Imagine putting up drywall without wearing a mask to filter out the dust, or cleaning up an oil spill without a full bodysuit to protect you. Sound crazy? As commonplace as health and safety practices are today, industrial hygiene regulations aren’t accidental.
The people responsible for worker health and safety regulations are industrial hygienists. At the University of Minnesota School of Public Health Division of Environmental Health Sciences, researchers like professor Gurumurthy Ramachandran, Ph.D., work to recognize, evaluate and control potential workplace hazards, including chemical, physical and biological agents. They also work to analyze the potential health threats to the community and the environment.
“The types of research that we conduct range from assessing chemical hazards in the workplace, to physical hazards such as noise, to biological hazards such as mold, bacteria and viruses,” said Ramachandran. “In our research we assess the exposures to workers in various situations such as mining, or the clean up efforts relating to the BP oil spill, test how well filters work, see how to reduce coal dust in mines and assess the smoke exposure of firefighters.”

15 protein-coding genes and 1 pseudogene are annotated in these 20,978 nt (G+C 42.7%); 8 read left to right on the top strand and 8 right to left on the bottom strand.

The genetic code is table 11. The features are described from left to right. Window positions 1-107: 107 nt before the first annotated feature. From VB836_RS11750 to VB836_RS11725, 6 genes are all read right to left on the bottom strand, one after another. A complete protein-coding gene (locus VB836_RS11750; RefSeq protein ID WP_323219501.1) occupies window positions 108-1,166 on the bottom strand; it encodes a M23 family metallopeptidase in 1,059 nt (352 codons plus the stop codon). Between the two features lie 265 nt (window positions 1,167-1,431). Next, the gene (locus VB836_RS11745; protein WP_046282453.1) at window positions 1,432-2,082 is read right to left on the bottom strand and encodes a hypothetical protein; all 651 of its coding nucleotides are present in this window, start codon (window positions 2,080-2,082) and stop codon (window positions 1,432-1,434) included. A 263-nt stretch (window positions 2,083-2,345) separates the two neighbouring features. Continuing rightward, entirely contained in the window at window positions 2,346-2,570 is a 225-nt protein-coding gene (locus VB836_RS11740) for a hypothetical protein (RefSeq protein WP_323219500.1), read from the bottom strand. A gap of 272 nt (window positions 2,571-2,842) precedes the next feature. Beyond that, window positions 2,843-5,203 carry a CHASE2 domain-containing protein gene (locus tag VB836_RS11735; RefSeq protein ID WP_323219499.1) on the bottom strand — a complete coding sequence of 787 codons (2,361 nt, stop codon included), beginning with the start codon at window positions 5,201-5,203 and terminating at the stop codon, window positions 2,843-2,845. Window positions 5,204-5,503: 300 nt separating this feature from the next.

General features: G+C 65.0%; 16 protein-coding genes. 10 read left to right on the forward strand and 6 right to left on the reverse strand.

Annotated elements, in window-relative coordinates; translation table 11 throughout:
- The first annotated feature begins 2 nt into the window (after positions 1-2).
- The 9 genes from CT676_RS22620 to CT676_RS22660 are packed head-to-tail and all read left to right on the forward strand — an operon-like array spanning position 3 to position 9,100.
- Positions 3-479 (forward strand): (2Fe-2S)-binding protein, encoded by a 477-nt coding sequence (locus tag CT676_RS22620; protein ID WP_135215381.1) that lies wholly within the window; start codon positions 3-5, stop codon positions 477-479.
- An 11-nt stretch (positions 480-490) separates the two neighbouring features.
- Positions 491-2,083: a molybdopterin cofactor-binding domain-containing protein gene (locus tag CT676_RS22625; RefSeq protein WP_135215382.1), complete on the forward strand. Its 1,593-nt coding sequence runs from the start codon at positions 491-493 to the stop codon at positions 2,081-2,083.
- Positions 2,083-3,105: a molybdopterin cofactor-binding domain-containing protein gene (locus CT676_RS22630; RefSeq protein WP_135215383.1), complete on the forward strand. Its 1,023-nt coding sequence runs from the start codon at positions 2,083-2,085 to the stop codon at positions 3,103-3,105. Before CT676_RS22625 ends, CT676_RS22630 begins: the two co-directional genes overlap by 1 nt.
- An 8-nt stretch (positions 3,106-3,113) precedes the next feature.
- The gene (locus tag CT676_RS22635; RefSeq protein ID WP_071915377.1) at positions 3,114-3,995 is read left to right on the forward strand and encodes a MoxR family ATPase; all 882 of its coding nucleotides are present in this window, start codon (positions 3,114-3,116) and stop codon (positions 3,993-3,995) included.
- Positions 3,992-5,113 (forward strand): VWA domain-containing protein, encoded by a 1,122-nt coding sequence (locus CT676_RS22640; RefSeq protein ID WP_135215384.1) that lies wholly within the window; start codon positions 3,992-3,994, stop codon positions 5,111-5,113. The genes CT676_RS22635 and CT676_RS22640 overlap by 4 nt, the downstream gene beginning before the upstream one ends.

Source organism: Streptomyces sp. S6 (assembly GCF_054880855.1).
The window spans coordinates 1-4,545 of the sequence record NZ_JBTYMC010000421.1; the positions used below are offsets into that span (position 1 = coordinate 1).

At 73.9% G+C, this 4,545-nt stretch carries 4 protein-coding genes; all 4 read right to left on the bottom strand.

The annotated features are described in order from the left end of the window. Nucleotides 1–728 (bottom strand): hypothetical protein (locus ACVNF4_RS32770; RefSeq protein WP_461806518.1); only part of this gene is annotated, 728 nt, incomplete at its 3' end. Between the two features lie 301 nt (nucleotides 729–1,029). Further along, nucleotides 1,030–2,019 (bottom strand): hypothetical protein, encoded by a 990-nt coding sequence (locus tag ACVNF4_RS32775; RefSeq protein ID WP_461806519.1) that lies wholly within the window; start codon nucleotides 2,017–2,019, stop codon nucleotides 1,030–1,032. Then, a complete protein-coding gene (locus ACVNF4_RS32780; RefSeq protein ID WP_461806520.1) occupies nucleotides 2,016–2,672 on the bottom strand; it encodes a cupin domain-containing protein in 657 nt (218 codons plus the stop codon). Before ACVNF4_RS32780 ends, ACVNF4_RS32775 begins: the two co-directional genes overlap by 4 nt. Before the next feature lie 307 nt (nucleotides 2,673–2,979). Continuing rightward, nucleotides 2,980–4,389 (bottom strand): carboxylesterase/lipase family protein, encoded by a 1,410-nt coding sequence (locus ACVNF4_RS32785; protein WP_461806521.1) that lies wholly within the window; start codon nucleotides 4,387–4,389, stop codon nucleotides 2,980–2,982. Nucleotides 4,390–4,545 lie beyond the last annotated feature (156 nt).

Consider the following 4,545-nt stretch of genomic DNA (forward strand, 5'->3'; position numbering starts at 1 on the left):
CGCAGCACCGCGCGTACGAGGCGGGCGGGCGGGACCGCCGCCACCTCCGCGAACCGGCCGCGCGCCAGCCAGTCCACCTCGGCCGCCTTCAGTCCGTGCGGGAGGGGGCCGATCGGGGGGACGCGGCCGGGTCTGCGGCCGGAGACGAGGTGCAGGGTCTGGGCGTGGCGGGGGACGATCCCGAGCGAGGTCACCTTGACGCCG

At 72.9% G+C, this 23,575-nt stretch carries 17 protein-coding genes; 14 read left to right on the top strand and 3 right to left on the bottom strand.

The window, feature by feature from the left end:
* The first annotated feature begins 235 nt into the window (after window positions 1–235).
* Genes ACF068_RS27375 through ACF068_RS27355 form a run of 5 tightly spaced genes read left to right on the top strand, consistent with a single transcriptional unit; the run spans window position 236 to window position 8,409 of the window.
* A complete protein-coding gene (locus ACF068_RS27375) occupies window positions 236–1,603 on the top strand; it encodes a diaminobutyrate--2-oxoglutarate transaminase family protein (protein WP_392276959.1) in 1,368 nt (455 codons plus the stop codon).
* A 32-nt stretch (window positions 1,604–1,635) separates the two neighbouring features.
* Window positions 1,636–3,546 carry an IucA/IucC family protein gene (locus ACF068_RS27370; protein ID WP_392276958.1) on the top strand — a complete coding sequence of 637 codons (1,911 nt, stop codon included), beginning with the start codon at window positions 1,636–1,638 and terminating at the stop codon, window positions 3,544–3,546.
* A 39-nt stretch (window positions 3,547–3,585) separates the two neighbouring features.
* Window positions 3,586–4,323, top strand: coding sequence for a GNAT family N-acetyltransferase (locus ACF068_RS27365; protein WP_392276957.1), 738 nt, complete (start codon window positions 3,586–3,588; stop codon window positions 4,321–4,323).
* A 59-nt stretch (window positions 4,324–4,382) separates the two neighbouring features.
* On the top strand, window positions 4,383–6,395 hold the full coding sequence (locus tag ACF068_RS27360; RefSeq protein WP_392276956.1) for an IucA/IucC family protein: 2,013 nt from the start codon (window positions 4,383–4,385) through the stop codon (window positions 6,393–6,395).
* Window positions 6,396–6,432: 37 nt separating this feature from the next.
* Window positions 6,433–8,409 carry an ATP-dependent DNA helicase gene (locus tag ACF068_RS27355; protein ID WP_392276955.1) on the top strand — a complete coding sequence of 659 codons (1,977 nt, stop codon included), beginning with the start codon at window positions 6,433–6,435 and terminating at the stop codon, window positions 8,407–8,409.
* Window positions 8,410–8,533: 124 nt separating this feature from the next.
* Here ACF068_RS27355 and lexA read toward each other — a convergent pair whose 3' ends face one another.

Using mathematical equations, environmental monitoring and analytical methods to detect the extent of worker exposure, Ramachandran and his colleagues can assess and control potential health hazards.
“You can’t just tell every kind of worker to wear a protective mask and expect positive outcomes, because all working conditions are different,” said Ramachandran. “Each situation is different and calls for different protocols to ensure worker safety.”